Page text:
The second objective (chapter 3) was to investigate, through a series of experiments, the effect of chemical treatment on the micro-environment of human hair fibres. The effect of bleaching agents on the hair fibres was studied with some detail at different treatment times and the results indicate a significant change in the chemical environment of the secondary structure of the hair fibre along with changes in the C-C backbone structure. One of the most important outcomes of this research was the behaviour of the fÑ-helix during chemical treatment. The hydrogen bonding in the fÑ-helix provides for the stable structure of the fibre and therefore any disruption to the fÑ-helix will inevitably damage the molecular structure of the fibre. The results highlighted the behaviour of the fÑ-helix, which undergoes a significant decrease in content during oxidation, and is partly converted to a random-coil structure, whilst the fÒ-sheet component of the secondary structure remains unaffected. The reported investigations show that the combination of FT-IR and Raman micro-spectroscopy can provide an insight and understanding into the complex chemical properties and reactions within a treated hair fibre. Importantly, this work demonstrates that with the aid of chemometrics, it is possible to investigate simultaneously FT-IR and Raman micro-spectroscopic information from oxidised hair fibres collected from one subject and treated at different times. The discrimination and matching of hair fibres on the basis of treatment has potential forensic applications.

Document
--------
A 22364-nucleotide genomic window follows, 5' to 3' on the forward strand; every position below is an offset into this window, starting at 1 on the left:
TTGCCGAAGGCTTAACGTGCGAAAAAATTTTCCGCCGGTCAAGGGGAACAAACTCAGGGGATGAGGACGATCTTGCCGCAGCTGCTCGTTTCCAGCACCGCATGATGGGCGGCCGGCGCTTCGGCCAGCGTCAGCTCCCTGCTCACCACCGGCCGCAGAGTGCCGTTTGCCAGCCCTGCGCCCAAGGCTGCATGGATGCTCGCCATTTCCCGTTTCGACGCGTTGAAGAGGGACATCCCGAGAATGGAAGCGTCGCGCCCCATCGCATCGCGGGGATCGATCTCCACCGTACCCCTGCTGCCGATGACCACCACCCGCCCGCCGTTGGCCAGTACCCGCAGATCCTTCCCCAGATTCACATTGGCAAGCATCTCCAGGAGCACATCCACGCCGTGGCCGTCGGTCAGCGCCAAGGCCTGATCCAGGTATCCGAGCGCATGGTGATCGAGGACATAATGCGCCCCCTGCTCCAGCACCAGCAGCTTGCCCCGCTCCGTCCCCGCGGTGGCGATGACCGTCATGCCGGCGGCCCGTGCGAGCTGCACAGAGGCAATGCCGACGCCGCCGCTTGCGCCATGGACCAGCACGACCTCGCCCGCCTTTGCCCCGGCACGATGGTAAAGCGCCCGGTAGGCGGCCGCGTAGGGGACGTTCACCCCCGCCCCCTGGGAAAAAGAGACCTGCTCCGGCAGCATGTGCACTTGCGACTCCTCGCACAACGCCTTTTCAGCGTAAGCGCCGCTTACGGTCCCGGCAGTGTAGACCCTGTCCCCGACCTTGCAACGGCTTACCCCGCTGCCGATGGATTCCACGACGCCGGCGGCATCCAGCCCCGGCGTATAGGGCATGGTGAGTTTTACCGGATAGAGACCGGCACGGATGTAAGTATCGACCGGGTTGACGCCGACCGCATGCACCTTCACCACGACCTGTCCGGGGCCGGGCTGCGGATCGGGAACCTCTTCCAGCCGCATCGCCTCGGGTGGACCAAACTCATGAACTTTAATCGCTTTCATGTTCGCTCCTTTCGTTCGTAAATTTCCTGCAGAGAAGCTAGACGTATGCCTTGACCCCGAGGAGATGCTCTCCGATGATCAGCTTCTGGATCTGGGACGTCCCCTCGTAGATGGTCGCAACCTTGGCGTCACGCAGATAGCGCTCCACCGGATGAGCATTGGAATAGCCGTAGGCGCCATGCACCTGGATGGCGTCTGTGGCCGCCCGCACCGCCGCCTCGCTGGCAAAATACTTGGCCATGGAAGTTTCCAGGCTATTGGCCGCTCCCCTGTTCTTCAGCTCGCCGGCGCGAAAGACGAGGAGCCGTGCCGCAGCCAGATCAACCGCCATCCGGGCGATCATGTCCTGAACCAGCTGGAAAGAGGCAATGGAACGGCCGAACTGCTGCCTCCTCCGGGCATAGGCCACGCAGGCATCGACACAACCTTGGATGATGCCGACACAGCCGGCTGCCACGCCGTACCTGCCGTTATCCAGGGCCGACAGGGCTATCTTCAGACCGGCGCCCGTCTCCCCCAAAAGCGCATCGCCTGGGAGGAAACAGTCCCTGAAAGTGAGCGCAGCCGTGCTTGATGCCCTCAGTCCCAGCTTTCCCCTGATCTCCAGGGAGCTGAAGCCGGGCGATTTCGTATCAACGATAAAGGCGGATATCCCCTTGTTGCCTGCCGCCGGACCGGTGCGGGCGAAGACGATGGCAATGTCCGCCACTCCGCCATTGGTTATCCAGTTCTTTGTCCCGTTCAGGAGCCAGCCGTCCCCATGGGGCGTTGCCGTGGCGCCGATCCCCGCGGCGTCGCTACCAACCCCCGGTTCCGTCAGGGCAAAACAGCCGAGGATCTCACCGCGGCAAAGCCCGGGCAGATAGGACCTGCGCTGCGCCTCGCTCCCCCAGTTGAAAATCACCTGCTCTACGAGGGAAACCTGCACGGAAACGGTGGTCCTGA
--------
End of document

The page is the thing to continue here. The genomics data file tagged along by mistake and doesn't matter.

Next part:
The third objective (chapter 4) attempted to expand the forensic application of FT-IR micro-spectroscopy to other keratin fibres. Animal fibres are commonly encountered in crime scenes and it thus becomes important to establish the origin of those fibres. The aim of this work was to establish the forensic applications of FT-IR micro-spectroscopy to animal fibres and to investigate any fundamental molecular differences between these fibres. The results established a discrimination between fibres consisting predominantly of fÑ-helix and those containing mainly a fÒ-sheet structure. More importantly, it was demonstrated through curve-fitting and chemometrics, that each keratin fibre contains a characteristic secondary structure arrangement. The work presented here is the first detailed FT-IR micro-spectroscopic study, utilising chemometrics as well as MCDM methods, for a wide range of keratin fibres, which are commonly, found as forensic evidence. Furthermore, it was demonstrated with the aid of the rank ordering MCDM methods PROMETHEE and GAIA, that it is possible to rank and discriminate keratin fibres according to their molecular characteristics obtained from direct measurements together with information sourced from the literature.